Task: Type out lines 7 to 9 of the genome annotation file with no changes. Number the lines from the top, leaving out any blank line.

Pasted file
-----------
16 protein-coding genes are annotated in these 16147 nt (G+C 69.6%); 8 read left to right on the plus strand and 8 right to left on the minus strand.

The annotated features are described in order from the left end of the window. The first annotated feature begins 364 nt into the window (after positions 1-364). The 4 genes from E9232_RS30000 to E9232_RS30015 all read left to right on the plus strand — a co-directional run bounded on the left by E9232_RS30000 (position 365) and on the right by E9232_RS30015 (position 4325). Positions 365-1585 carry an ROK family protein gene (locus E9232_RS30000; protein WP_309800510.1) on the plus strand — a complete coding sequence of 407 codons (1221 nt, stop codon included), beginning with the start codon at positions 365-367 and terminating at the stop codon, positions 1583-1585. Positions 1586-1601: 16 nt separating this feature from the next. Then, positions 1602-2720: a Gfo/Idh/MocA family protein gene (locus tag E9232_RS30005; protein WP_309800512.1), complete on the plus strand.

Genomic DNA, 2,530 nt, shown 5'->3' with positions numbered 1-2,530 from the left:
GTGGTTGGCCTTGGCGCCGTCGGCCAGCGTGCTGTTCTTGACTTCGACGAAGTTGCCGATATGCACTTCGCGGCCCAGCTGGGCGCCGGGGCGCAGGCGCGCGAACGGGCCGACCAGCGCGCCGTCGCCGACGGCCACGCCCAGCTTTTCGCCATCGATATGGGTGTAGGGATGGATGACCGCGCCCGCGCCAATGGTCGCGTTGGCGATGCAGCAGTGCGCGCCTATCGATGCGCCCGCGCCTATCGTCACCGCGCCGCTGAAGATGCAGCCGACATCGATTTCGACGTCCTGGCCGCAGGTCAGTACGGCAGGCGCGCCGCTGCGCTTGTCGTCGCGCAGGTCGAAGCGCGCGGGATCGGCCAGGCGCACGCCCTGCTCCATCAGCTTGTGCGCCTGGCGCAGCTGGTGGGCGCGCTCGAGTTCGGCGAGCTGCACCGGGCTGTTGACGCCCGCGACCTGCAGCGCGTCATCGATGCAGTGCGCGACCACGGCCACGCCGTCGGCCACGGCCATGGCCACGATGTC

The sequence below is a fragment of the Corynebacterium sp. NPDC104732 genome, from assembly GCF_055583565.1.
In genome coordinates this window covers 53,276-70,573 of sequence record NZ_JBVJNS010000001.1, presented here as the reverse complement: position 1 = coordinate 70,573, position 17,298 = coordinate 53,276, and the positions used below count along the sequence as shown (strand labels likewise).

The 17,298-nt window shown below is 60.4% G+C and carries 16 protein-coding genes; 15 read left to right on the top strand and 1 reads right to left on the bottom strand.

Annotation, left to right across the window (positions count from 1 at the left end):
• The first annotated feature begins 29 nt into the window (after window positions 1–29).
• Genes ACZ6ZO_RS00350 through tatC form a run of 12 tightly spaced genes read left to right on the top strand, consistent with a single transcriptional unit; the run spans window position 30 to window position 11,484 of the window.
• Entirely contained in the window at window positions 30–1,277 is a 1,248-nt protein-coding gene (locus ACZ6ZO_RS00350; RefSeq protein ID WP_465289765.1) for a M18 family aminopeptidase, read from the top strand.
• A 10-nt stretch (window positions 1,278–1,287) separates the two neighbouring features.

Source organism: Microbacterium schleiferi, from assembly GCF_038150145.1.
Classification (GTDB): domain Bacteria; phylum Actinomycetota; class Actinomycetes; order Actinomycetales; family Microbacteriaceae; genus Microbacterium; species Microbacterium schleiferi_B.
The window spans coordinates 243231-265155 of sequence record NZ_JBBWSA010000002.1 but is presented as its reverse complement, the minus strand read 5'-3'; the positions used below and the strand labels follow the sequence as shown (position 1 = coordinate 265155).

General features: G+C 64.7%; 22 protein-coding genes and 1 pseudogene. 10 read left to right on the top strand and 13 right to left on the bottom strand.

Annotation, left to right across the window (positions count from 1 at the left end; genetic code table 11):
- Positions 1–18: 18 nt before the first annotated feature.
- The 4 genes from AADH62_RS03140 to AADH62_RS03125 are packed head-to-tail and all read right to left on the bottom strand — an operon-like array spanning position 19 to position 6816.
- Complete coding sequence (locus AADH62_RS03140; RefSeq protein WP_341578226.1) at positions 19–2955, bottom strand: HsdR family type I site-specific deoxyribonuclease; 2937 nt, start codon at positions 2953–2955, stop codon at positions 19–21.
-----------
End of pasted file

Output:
The 17,298-nt window shown below is 60.4% G+C and carries 16 protein-coding genes; 15 read left to right on the top strand and 1 reads right to left on the bottom strand.

Annotation, left to right across the window (positions count from 1 at the left end):
• The first annotated feature begins 29 nt into the window (after window positions 1–29).